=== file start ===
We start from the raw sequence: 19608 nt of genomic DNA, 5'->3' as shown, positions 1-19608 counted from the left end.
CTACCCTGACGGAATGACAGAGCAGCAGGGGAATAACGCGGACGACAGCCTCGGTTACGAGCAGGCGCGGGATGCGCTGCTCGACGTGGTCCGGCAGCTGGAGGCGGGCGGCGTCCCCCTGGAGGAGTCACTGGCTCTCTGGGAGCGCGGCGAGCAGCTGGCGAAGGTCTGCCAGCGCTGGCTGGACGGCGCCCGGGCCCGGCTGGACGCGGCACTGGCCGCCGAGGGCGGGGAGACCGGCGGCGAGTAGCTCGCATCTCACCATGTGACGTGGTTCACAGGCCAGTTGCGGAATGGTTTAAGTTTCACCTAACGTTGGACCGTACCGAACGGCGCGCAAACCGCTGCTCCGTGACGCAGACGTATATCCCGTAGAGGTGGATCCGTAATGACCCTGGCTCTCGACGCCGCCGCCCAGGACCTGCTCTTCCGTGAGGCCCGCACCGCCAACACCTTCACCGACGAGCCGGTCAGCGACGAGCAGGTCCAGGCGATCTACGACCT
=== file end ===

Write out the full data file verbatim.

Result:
We start from the raw sequence: 19608 nt of genomic DNA, 5'->3' as shown, positions 1-19608 counted from the left end.
CTACCCTGACGGAATGACAGAGCAGCAGGGGAATAACGCGGACGACAGCCTCGGTTACGAGCAGGCGCGGGATGCGCTGCTCGACGTGGTCCGGCAGCTGGAGGCGGGCGGCGTCCCCCTGGAGGAGTCACTGGCTCTCTGGGAGCGCGGCGAGCAGCTGGCGAAGGTCTGCCAGCGCTGGCTGGACGGCGCCCGGGCCCGGCTGGACGCGGCACTGGCCGCCGAGGGCGGGGAGACCGGCGGCGAGTAGCTCGCATCTCACCATGTGACGTGGTTCACAGGCCAGTTGCGGAATGGTTTAAGTTTCACCTAACGTTGGACCGTACCGAACGGCGCGCAAACCGCTGCTCCGTGACGCAGACGTATATCCCGTAGAGGTGGATCCGTAATGACCCTGGCTCTCGACGCCGCCGCCCAGGACCTGCTCTTCCGTGAGGCCCGCACCGCCAACACCTTCACCGACGAGCCGGTCAGCGACGAGCAGGTCCAGGCGATCTACGACCT